My 13 yr old cat Ginger has been steadily losing weight for several months. He lost two more pounds in the last two months and weighs 6.8 lbs now. He eats, but not as much as when he was younger. I started to put out less food about a year ago because he and his brother were throwing up, but I have gone back to leaving out a full bowl of kibble and a plate of wet food all day. Ginger cries a lot at night and walks up and down the halls wailing He also has been biting/pulling out his fur. He has large patches of fur missing from his belly and legs. His tummy rumbles quite a bit and he has gas but no diarrhea. We did a fecal test for parasites, two rounds of blood work to rule out diabetes and thyroid issues, X-rays of his heart, lungs and stomach. I tried giving him probiotics and digestive enzymes. We don’t know what could be wrong with him. Next I’m having his blood tested for malabsorption and the vet thinks we might have to do a sonogram too, but no guarantee of a diagnosis. Anything else you can suggest? I’m getting desperate to find out what is wrong with him. Thank you!

Dr. Callum Turner, DVM
Dr. Callum Turner, DVM
2691 Recommendations
There are various possible causes for the symptoms you are describing, many of which should have been picked up if present on blood tests, x-rays and faecal floatation tests or would have been managed by supportive care (enzymes etc…); pancreatic disorders come to mind, but digestive enzymes should have managed that. It would be worth checking again for parasites as some worms do not shed eggs all the time, so a negative test needs to be repeated to be sure after around four weeks. Faecal examination for faecal fat and protein may be useful along with an intestinal biopsy. Regards Dr Callum Turner DVM

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Angel
Domestic shorthair
15 Years
Moderate condition
0 found helpful
Moderate condition

Has Symptoms

Weight Loss
Appetite returned
Appetite loss

Medication Used

Tapazole

My 15 year old female cat had loss her appetite and in turn lost weight. She is hyperthyroid but managed with tapazole for a little over 2 years. Vet did a full blood panel and all came back in normal range. She suspects GI cancer but does not feel any masses. I declined sonogram and just figured we would monitor her for the time being. Since a month ago when syptoms started, she has now regained appetite but still not gaining weight. Now that she is eating again she is now having diarrhea. It is tan in color and very smelly(no blood). No vomiting. She is still drinking and eating well even though she is having the diarrhea. Vet suggested either b12 shot or antibiotics with a probiotic. I am going to try the antibiotic and probiotic first and she said if no improvement in a week to come back for b12 shot. The confusing thing is that she lost appetite but is now eating well. She is frail looking but still meows for food and looks like her self except for being so tiny. Is it possible that it was something else and never GI cancer? Is there something else we should look at or try? I didn’t want to do the sonogram because she has always been a temperamental cat and they would probably have to put her under anesthesia to do the sonogram and in her frail state I don’t think it would be good.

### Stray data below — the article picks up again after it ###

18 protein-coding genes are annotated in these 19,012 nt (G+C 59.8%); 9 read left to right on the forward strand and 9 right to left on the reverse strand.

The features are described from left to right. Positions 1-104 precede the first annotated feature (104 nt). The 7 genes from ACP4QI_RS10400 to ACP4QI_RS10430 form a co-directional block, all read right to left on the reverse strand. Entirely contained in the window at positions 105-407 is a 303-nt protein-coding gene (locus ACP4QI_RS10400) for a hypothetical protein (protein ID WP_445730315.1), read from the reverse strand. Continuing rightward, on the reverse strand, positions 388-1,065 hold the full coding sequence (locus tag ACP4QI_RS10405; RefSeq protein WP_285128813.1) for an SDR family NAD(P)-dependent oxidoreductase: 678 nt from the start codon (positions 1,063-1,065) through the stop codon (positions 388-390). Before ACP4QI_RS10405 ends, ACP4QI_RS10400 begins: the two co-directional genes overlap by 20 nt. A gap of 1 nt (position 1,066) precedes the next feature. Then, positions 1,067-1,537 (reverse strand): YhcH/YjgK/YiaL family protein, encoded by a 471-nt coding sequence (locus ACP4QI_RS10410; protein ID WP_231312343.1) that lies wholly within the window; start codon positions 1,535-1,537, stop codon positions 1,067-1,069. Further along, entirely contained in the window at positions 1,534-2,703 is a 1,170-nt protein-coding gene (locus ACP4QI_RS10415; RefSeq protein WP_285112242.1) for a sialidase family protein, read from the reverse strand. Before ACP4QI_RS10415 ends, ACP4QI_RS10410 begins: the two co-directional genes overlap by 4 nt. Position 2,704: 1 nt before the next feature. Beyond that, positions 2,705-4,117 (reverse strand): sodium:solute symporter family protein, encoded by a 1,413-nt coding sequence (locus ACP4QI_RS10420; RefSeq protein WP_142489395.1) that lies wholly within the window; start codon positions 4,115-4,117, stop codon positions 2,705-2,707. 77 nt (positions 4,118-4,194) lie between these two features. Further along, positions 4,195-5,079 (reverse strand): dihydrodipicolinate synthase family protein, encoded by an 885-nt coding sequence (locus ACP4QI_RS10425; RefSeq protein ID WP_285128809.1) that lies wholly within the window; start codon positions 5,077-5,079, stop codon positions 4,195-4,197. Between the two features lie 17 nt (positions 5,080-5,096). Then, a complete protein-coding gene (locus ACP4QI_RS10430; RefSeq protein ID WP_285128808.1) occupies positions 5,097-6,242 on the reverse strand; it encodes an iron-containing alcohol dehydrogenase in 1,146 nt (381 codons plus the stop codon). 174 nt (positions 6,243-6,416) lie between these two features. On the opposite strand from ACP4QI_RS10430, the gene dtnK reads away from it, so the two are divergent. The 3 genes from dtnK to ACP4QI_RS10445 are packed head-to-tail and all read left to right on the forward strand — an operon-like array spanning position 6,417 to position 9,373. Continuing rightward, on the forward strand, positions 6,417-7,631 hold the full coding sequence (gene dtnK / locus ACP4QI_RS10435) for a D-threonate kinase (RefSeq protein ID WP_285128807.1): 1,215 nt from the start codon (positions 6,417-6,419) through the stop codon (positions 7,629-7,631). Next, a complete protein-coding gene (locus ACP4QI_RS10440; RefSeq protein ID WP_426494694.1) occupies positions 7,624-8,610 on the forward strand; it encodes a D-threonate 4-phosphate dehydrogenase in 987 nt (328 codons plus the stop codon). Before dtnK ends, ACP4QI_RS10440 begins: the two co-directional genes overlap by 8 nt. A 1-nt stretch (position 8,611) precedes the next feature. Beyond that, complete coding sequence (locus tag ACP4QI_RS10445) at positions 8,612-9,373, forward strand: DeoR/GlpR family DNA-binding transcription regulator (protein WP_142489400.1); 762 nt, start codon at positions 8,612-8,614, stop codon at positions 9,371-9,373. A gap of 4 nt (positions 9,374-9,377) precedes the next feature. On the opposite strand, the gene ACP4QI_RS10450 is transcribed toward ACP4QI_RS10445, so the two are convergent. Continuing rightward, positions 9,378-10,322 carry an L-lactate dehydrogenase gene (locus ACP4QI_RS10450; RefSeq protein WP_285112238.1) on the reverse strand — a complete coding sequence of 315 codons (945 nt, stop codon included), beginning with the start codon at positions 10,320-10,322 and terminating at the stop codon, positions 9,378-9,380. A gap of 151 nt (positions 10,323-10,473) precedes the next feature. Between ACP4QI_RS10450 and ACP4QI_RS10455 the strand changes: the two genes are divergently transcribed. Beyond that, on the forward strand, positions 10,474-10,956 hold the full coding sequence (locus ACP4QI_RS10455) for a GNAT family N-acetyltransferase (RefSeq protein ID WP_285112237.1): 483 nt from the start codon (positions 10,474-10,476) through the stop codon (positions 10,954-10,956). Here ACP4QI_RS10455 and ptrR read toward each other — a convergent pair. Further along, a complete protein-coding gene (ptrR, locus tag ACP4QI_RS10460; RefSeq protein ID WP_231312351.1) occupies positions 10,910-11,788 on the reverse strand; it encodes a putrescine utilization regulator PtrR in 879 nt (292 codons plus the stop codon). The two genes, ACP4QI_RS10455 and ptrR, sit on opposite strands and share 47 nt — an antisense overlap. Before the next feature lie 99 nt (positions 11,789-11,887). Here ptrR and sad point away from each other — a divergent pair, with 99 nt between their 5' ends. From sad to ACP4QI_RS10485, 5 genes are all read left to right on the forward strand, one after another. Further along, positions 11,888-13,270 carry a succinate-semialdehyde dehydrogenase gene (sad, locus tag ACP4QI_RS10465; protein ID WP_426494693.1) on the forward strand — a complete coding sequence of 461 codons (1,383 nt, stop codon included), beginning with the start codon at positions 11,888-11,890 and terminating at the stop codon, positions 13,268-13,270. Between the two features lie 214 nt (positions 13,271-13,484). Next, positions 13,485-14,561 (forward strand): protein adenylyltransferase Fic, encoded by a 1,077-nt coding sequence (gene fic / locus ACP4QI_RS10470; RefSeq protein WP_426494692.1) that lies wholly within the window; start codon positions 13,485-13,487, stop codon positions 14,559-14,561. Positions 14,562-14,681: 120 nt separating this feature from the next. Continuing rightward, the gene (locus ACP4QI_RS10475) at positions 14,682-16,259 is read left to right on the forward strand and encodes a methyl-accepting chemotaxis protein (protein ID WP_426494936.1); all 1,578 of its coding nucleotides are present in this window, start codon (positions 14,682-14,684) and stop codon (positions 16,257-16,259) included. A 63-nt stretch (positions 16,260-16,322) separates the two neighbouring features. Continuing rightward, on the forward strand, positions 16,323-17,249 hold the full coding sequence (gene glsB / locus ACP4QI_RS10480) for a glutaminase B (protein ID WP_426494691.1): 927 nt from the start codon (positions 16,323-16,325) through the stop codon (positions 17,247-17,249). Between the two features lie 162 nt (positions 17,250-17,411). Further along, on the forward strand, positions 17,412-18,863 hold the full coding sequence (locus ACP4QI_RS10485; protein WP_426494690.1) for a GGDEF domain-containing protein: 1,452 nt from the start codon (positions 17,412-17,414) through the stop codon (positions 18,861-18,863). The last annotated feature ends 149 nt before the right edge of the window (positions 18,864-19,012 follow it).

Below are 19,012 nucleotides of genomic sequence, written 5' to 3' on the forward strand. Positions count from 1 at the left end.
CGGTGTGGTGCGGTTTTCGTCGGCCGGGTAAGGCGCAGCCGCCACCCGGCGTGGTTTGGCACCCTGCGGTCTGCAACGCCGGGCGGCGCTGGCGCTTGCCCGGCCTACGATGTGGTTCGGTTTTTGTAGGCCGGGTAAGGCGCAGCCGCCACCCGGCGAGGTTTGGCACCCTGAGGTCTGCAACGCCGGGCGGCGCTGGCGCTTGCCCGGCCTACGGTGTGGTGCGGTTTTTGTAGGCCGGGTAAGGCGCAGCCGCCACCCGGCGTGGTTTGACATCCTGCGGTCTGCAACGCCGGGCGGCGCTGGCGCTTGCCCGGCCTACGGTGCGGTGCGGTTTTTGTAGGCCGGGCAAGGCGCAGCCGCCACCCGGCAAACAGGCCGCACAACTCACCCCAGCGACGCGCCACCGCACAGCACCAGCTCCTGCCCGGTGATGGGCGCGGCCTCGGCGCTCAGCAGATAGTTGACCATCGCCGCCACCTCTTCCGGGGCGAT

Dr. Michele King, DVM
Dr. Michele King, DVM
1221 Recommendations
Thank you for your email It does sound like Angel's signs are GI related, and if her lab work was all normal, that is probable. B12 injections can help cats quite a bit, especially when they have had GI problems, and you may want to reconsider adding that to her treatment plan, as she may benefit from it. I hope that she does well.

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Kusco
tabby
16 Years
Serious condition
0 found helpful
Serious condition

Has Symptoms

weight loss, extreme hunger,

My cat is 16 years old and is always ravenous, wants to eat constantly and yet is not gaining weight. His thyroid has been checked and is fine but we can't afford all the expensive tests. Is there something we can give him in his diet that will help him absorb the food and nutrients?

Dr. Callum Turner, DVM
Dr. Callum Turner, DVM
2691 Recommendations
The problem is what the specific cause is, there are some things which may be given but it depends on whether the food is being digested or not and whether the intestine is absorbing the nutrients or not among other factors; there is no a one stop single solution. Regards Dr Callum Turner DVM

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Mac
Domestic ginger shorthair
10 Months